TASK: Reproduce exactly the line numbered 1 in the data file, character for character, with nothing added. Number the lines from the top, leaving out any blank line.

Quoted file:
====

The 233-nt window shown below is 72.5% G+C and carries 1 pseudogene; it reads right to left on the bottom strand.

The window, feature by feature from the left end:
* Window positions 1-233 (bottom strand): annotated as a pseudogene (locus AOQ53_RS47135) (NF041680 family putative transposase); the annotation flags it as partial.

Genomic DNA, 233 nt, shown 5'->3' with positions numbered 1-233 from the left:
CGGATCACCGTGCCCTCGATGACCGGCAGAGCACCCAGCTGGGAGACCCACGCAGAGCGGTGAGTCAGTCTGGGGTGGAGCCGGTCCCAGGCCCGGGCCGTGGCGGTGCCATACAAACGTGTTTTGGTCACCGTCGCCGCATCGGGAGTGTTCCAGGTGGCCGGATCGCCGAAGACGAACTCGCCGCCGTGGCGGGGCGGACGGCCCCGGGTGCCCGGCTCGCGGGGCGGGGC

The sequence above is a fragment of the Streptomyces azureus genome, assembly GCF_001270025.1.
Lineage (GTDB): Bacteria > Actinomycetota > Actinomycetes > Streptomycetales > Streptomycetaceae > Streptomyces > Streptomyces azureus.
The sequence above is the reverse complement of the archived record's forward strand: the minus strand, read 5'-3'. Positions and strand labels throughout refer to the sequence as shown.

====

The 233-nt window shown below is 72.5% G+C and carries 1 pseudogene; it reads right to left on the bottom strand.